Roadway lanes are often repositioned to accommodate highway work operations; as a result, pavement markings need to be altered. Although there are various methods for removing or obscuring existing pavement markings, “ghost” markings often remain at the locations of the old lane lines. These ghost markings can be quite conspicuous under certain lighting conditions, creating the potential for road user confusion. The Canadian province of Ontario and several European countries routinely use a special marking color (orange or yellow) to increase the salience of temporary lane lines. Special-color markings have also been used experimentally in Australia; New Zealand; Quebec City, Canada; and the United States. As a first step toward identifying the benefits and risks of special-color markings, existing practices from several countries are reviewed and summarized. The review identified a significant policy difference among jurisdictions: in some jurisdictions special-color markings override existing markings (so that the old markings are left in place), whereas other jurisdictions use special-color temporary marking but also attempt to remove old lane lines. The recent special-color marking demonstration projects in Australia, Canada, New Zealand, and the United States have been on major freeways, but European practice suggests that special-color marking could have significant benefit for urban arterial streets.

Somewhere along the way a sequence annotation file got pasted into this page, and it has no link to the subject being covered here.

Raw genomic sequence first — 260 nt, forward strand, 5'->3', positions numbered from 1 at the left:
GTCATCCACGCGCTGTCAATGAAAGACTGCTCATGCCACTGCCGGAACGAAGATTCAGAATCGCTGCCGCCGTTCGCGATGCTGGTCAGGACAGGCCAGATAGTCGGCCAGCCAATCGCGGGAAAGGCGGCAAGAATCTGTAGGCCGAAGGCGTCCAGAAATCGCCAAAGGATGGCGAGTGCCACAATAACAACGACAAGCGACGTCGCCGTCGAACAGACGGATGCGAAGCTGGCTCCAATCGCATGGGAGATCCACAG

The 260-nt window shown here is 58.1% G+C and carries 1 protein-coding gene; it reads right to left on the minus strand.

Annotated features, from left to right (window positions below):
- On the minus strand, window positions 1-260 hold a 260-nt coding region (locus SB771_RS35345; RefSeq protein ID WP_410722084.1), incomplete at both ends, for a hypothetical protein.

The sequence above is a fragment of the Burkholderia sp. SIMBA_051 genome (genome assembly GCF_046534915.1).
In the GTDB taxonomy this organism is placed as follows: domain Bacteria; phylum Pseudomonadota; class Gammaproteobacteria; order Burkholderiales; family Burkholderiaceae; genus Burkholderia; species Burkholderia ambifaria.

Publisher: Transportation Research Board
Publication Date: 2017
Full Text URL: Link to URL
Publication Types: Books, Reports, Papers, and Research Articles
Topics: Color; State of the practice; Temporary Pavement Markings; Work Zones